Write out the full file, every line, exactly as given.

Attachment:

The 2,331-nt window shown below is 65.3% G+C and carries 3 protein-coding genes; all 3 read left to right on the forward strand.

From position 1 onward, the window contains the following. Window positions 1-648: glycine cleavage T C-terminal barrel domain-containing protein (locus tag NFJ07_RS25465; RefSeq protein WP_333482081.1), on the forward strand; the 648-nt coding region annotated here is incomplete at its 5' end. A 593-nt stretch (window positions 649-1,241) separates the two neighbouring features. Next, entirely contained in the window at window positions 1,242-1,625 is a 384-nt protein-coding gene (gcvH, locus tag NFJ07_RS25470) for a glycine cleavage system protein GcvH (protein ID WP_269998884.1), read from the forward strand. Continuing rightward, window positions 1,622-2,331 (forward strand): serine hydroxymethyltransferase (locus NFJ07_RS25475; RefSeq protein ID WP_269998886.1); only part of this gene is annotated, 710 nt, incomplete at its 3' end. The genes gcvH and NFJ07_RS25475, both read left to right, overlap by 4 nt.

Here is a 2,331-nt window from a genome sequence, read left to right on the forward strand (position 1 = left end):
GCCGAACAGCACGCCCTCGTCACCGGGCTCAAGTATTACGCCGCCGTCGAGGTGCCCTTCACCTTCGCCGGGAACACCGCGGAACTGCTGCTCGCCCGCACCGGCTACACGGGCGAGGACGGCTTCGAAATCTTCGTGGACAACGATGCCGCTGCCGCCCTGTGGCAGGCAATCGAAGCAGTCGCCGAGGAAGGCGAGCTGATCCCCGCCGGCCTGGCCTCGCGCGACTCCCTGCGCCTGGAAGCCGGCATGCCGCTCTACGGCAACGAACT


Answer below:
The 2,331-nt window shown below is 65.3% G+C and carries 3 protein-coding genes; all 3 read left to right on the forward strand.

From position 1 onward, the window contains the following. Window positions 1-648: glycine cleavage T C-terminal barrel domain-containing protein (locus tag NFJ07_RS25465; RefSeq protein WP_333482081.1), on the forward strand; the 648-nt coding region annotated here is incomplete at its 5' end. A 593-nt stretch (window positions 649-1,241) separates the two neighbouring features. Next, entirely contained in the window at window positions 1,242-1,625 is a 384-nt protein-coding gene (gcvH, locus tag NFJ07_RS25470) for a glycine cleavage system protein GcvH (protein ID WP_269998884.1), read from the forward strand. Continuing rightward, window positions 1,622-2,331 (forward strand): serine hydroxymethyltransferase (locus NFJ07_RS25475; RefSeq protein ID WP_269998886.1); only part of this gene is annotated, 710 nt, incomplete at its 3' end. The genes gcvH and NFJ07_RS25475, both read left to right, overlap by 4 nt.

Here is a 2,331-nt window from a genome sequence, read left to right on the forward strand (position 1 = left end):
GCCGAACAGCACGCCCTCGTCACCGGGCTCAAGTATTACGCCGCCGTCGAGGTGCCCTTCACCTTCGCCGGGAACACCGCGGAACTGCTGCTCGCCCGCACCGGCTACACGGGCGAGGACGGCTTCGAAATCTTCGTGGACAACGATGCCGCTGCCGCCCTGTGGCAGGCAATCGAAGCAGTCGCCGAGGAAGGCGAGCTGATCCCCGCCGGCCTGGCCTCGCGCGACTCCCTGCGCCTGGAAGCCGGCATGCCGCTCTACGGCAACGAACT